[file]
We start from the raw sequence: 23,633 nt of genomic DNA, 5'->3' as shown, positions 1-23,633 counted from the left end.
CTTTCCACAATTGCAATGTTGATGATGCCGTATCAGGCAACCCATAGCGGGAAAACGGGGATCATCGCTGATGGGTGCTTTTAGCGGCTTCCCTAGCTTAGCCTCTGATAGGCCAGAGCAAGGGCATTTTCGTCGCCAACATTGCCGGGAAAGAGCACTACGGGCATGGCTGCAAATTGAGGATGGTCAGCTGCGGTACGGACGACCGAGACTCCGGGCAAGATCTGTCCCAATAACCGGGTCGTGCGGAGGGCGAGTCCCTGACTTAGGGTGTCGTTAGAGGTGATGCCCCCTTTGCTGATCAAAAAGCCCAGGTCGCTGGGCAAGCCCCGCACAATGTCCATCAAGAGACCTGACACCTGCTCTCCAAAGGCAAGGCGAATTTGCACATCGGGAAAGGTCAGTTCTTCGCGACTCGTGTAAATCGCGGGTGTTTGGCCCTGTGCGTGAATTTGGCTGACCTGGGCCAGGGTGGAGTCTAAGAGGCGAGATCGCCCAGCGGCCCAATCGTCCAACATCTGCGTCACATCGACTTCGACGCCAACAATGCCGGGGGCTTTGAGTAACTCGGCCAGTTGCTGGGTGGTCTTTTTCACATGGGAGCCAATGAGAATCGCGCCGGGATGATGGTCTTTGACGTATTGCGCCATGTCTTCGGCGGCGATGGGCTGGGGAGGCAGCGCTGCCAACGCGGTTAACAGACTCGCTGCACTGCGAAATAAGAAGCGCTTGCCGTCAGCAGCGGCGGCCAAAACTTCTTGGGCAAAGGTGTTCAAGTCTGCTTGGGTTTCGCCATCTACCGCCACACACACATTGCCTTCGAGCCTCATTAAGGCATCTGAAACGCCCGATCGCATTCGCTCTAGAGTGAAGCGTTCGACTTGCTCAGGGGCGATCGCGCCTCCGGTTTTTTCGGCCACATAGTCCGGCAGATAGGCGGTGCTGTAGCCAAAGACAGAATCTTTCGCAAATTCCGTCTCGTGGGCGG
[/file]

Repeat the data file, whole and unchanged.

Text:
We start from the raw sequence: 23,633 nt of genomic DNA, 5'->3' as shown, positions 1-23,633 counted from the left end.
CTTTCCACAATTGCAATGTTGATGATGCCGTATCAGGCAACCCATAGCGGGAAAACGGGGATCATCGCTGATGGGTGCTTTTAGCGGCTTCCCTAGCTTAGCCTCTGATAGGCCAGAGCAAGGGCATTTTCGTCGCCAACATTGCCGGGAAAGAGCACTACGGGCATGGCTGCAAATTGAGGATGGTCAGCTGCGGTACGGACGACCGAGACTCCGGGCAAGATCTGTCCCAATAACCGGGTCGTGCGGAGGGCGAGTCCCTGACTTAGGGTGTCGTTAGAGGTGATGCCCCCTTTGCTGATCAAAAAGCCCAGGTCGCTGGGCAAGCCCCGCACAATGTCCATCAAGAGACCTGACACCTGCTCTCCAAAGGCAAGGCGAATTTGCACATCGGGAAAGGTCAGTTCTTCGCGACTCGTGTAAATCGCGGGTGTTTGGCCCTGTGCGTGAATTTGGCTGACCTGGGCCAGGGTGGAGTCTAAGAGGCGAGATCGCCCAGCGGCCCAATCGTCCAACATCTGCGTCACATCGACTTCGACGCCAACAATGCCGGGGGCTTTGAGTAACTCGGCCAGTTGCTGGGTGGTCTTTTTCACATGGGAGCCAATGAGAATCGCGCCGGGATGATGGTCTTTGACGTATTGCGCCATGTCTTCGGCGGCGATGGGCTGGGGAGGCAGCGCTGCCAACGCGGTTAACAGACTCGCTGCACTGCGAAATAAGAAGCGCTTGCCGTCAGCAGCGGCGGCCAAAACTTCTTGGGCAAAGGTGTTCAAGTCTGCTTGGGTTTCGCCATCTACCGCCACACACACATTGCCTTCGAGCCTCATTAAGGCATCTGAAACGCCCGATCGCATTCGCTCTAGAGTGAAGCGTTCGACTTGCTCAGGGGCGATCGCGCCTCCGGTTTTTTCGGCCACATAGTCCGGCAGATAGGCGGTGCTGTAGCCAAAGACAGAATCTTTCGCAAATTCCGTCTCGTGGGCGG